For many, the first step of addiction recovery is detox. A drug detox program allows drugs to safely leave a patient’s body with fewer severe symptoms that normally accompany the withdrawal process.
Substance use disorder is a serious medical condition. Detoxing from cocaine requires medical care. If an addiction treatment program doesn’t immediately follow detox, there’s a high chance of relapse soon after detox is complete.
Why Cocaine Detox Requires Medical Care
Cocaine use can be deadly, but cocaine withdrawal doesn’t often produce fatal outcomes. Unfortunately, there are still serious dangers that accompany cocaine withdrawal.
Withdrawal can be physically and psychologically intense, especially if cocaine has been used for an extended period. Physical symptoms like changes in heart rate and blood pressure put a patient at risk of heart attack and other medical issues.
Cocaine withdrawal can also produce severe psychological effects. These are challenging and can be unsafe to experience without medical oversight. Medical support during cocaine withdrawal means a patient is more likely to complete detox and less likely to relapse to relieve the symptoms of withdrawal.
During detox at a treatment facility, providers take precautions to minimize risk and ensure a patient is stable throughout the withdrawal process. They monitor vital signs to protect against medical complications and administer medications to alleviate psychological symptoms.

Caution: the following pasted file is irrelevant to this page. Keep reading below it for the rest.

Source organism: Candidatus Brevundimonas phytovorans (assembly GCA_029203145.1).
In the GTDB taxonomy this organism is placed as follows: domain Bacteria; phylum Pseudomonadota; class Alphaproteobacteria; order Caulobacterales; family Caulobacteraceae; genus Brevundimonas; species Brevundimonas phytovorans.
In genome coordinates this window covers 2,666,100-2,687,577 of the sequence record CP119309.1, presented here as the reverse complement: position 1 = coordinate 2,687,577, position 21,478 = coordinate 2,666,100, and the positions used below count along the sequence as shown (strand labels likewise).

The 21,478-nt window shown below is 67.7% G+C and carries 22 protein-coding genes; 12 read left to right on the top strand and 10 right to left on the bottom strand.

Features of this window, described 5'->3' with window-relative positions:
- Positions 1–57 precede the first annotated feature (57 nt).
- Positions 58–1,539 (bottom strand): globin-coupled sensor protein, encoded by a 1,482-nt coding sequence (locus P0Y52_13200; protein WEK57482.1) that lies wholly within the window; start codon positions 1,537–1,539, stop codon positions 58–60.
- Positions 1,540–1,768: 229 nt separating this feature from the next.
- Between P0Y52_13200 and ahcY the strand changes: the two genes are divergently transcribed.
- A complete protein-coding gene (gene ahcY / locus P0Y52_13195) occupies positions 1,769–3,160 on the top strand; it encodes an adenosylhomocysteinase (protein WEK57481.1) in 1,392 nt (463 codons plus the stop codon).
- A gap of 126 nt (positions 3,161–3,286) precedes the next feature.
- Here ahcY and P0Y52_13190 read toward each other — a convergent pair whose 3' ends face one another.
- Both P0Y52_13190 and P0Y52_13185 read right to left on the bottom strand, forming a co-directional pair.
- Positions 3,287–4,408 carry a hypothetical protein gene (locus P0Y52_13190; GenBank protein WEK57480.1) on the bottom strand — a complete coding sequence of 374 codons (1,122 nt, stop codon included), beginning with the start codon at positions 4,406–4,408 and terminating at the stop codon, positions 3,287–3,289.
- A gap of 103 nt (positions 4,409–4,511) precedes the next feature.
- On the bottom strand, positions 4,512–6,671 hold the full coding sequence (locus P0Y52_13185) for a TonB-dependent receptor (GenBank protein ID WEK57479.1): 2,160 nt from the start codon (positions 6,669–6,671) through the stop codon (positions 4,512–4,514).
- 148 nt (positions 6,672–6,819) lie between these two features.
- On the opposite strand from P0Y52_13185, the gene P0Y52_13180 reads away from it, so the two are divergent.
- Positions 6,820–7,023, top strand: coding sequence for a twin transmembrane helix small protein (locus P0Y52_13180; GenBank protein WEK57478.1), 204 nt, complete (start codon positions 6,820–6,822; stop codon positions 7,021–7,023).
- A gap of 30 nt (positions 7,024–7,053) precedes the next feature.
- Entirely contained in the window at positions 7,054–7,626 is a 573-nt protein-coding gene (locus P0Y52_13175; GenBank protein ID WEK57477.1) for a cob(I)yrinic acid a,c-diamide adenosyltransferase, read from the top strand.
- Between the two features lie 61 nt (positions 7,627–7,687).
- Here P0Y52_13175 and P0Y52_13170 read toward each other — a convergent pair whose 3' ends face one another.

What to Expect from the Cocaine Withdrawal Process
Completing cocaine detox at an addiction treatment center ensures that the patient is safely under medical supervision throughout the process. Cocaine detox is easier when you know what to expect.
Physical Effects of Cocaine Withdrawal
The physical effects of cocaine withdrawal include the following:
- Aching muscles
- Physical discomfort
- Cocaine cravings
Since cocaine is an appetite suppressant, it’s normal to experience increased appetite and weight gain as normal eating habits are restored.
Psychological Effects of Cocaine Withdrawal
While cocaine withdrawal can be physically challenging, the drug is better known for the psychological effects that accompany detox. Cocaine withdrawal impacts a patient’s brain function and mental processes.
Common psychological effects of cocaine withdrawal include the following:
- Suicidal thoughts
- Anxiety and agitation
- Hostile behavior
- Lack of motivation
- Disturbing dreams
Because cocaine detox also impacts brain function, it’s common to experience cognitive difficulties related to concentration and memory.
These effects can be severe and make cocaine withdrawal difficult for patients and their loved ones. Medical oversight is the best way to ensure that a patient’s mental and physical health is supported during detox.
The Stages of Cocaine Detox
There are three stages of cocaine detox.
Stage one begins soon after cocaine was last used. After a few hours, a person will begin experiencing symptoms like fatigue, anxiety, and severe cravings.
Stage two is typically the longest and most noticeable. This is the peak of the withdrawal process, as cocaine leaves the body. During this period, medical complications and psychological concerns are serious.
Stage three is the tail end of withdrawal. Cravings and withdrawal symptoms diminish, and a normal state of health begins to return.
The length of each stage can vary, but the process heavily depends on the length and frequency of cocaine use. The detox process typically takes longer when someone has been using cocaine regularly for a long period.
Article source: vertavahealth.com